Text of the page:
The best understanding of the Bakken Formation is that it is both a “source rock” for hydrocarbons, as well as an oil and gas reservoir. That is, over millions of years, organic matter accumulated in the sediments and became chemically altered by heat and pressure. All of this produced oil and gas. Now the oil and gas have collected within the sedimentary beds of the Bakken. But it’s tricky to get them out. It requires directional drilling and subsurface “fracturing” to break up the shale and release the hydrocarbons.
Wells in the Bakken Formation are not easy to drill, and they are not cheap. Yet on my travels, I saw at least a dozen working drilling rigs. I saw many dozens of brand-new oil wells with the pump jacks still breaking in. The roads of Saskatchewan and North Dakota were clogged with literally hundreds of trucks hauling rig components and drilling supplies.
Investment is moving into the Bakken play, what with the high prices for oil in the last few years. I spoke with farmers who described years of toughing it out on the hard prairies, followed by recent lease payments in the millions of dollars.
And there’s a human migration going on as workers from all over North America travel to this exciting new energy patch to take jobs that can pay over $100,000 per year. But if you are thinking of going, take your fur-lined underwear – they drill year-round, and in winter, the temperatures have been known to get down to 60 below.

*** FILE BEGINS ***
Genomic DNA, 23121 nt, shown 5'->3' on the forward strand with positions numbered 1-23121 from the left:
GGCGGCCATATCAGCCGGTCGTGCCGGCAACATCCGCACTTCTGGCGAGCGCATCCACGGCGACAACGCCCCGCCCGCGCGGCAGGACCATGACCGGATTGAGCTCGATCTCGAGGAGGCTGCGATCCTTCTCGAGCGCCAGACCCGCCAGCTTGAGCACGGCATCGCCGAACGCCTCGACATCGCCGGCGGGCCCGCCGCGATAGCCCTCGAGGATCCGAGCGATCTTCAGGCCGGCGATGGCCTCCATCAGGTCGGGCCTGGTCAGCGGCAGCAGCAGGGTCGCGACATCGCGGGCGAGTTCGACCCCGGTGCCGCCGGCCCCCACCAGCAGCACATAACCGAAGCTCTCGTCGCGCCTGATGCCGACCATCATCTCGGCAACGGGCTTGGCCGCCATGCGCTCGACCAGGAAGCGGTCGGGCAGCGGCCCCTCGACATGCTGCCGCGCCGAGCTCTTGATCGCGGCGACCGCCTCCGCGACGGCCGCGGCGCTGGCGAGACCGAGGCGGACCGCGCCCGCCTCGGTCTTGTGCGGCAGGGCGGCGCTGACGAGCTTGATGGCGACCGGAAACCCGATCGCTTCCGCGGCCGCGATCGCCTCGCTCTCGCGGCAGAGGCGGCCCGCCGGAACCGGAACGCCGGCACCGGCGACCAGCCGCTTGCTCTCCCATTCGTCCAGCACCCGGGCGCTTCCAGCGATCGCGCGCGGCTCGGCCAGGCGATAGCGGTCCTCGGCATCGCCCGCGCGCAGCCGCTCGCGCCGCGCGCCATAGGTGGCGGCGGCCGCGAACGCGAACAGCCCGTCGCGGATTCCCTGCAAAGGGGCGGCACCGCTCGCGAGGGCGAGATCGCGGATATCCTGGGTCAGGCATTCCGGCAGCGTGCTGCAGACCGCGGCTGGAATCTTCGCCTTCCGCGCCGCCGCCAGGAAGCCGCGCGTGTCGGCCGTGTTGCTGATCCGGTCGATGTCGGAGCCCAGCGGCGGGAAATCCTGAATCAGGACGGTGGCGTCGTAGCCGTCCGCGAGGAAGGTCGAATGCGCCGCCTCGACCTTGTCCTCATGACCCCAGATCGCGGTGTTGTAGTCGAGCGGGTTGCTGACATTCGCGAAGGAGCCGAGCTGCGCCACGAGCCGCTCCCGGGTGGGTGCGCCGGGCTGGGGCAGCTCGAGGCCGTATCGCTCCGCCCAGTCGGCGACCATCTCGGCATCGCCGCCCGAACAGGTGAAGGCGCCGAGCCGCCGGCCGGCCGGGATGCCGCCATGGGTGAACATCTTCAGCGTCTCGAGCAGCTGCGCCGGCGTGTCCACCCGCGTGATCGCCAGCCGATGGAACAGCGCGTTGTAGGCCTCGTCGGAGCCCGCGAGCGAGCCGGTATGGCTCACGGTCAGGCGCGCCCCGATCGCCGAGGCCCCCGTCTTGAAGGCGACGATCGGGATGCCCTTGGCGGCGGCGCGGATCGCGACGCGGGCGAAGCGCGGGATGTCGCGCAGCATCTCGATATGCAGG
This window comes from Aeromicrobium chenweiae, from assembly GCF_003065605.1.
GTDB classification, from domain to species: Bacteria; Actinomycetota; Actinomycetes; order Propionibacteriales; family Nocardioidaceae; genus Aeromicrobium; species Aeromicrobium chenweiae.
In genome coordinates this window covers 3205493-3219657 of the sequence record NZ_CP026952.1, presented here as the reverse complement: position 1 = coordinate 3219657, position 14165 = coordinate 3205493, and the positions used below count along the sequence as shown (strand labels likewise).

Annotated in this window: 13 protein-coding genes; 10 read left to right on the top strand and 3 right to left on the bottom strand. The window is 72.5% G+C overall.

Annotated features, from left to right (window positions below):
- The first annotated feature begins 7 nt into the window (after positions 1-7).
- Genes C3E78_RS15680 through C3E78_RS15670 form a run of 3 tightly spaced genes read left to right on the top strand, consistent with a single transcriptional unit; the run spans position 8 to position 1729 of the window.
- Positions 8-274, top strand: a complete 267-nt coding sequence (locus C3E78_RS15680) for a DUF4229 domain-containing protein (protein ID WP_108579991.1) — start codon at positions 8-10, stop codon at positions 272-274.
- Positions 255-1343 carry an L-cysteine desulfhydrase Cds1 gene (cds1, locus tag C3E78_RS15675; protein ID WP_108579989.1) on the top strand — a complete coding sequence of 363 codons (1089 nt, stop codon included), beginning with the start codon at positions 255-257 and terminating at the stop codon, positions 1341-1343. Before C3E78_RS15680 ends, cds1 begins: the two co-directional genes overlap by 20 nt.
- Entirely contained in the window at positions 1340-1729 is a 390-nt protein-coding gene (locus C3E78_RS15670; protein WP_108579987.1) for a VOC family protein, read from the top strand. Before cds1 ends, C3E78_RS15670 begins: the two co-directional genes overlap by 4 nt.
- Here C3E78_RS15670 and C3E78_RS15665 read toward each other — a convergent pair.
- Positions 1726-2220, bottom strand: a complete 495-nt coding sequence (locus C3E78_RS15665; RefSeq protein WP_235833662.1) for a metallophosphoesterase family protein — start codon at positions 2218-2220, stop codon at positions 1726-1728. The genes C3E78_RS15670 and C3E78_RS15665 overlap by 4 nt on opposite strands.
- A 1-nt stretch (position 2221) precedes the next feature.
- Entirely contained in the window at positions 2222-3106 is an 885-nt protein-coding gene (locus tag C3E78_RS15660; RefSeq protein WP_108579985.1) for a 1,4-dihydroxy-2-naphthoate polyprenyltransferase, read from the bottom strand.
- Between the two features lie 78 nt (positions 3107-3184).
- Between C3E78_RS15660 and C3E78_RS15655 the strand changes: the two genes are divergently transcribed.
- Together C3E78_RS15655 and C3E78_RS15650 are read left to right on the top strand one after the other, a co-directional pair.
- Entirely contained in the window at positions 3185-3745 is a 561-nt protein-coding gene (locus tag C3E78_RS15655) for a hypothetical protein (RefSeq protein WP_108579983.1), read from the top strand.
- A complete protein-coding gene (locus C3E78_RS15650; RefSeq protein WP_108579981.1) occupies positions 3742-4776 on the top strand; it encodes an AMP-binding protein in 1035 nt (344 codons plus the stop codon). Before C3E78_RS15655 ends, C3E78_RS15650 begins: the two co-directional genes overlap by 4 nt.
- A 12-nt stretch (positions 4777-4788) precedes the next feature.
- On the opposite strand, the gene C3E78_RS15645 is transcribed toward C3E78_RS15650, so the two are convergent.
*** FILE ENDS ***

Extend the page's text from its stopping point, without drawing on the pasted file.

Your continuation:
There’s much more to discuss about where I went and what I saw. But I want to say that I’m home now and there’s another hydrocarbon boom going on right around me. It’s the Marcellus Shale play, and in a sense, it’s like reliving the history of the old boom days of the Pennsylvania oil patch in the mid- and late 1800s.
The Marcellus Shale is a vast rock formation that extends over New York, Pennsylvania, Ohio, West Virginia and parts of Maryland, Kentucky and Virginia. And like the Bakken, it’s loaded with (mostly) natural gas, but in some areas, there are a lot of natural gas fractions like ethane, propane, butane, etc.
And just the initial leasing and land plays of the past year or two have brought immense new money into the region. Indeed, in parts of Pennsylvania, it seems like entire counties have hit the lottery. Prices for oil and gas leases have just plain soared.
From one end of Pennsylvania to the other, courthouses are packed with land agents. The agents are searching titles as far back as the 1850s. Really, there are lines out the doors of some courthouses due to the Marcellus land rush. In Bradford – home of the original Pennsylvania oil boom of the 1860s – the local register of deeds has placed a 15-minute time limit on any one person’s use of the title search computer terminals.
One woman told me that she and her husband have been “land rich and dirt-poor” for their entire lives. “My husband had to work at a factory job just to make enough money for us to pay the taxes on the farm,” she said. “And we almost never made any money off farming.” And now they are millionaires. They have engaged a “big name” law firm in Pittsburgh to write up a business plan for the newfound family wealth.
Stories like this are occurring all over the lands west of the Alleghenies, and even in hardscrabble places like northeast Pennsylvania. As a matter of fact, some of the thickest sections of the Marcellus Shale are in northeast Pennsylvania. (Marcellus Shale is shown as the gray region below)
So the Marcellus play is going to have some serious legs. And I have already identified a few great investment opportunities, which I will share with you in the coming weeks.
Byron W. King
for The Daily Reckoning Australia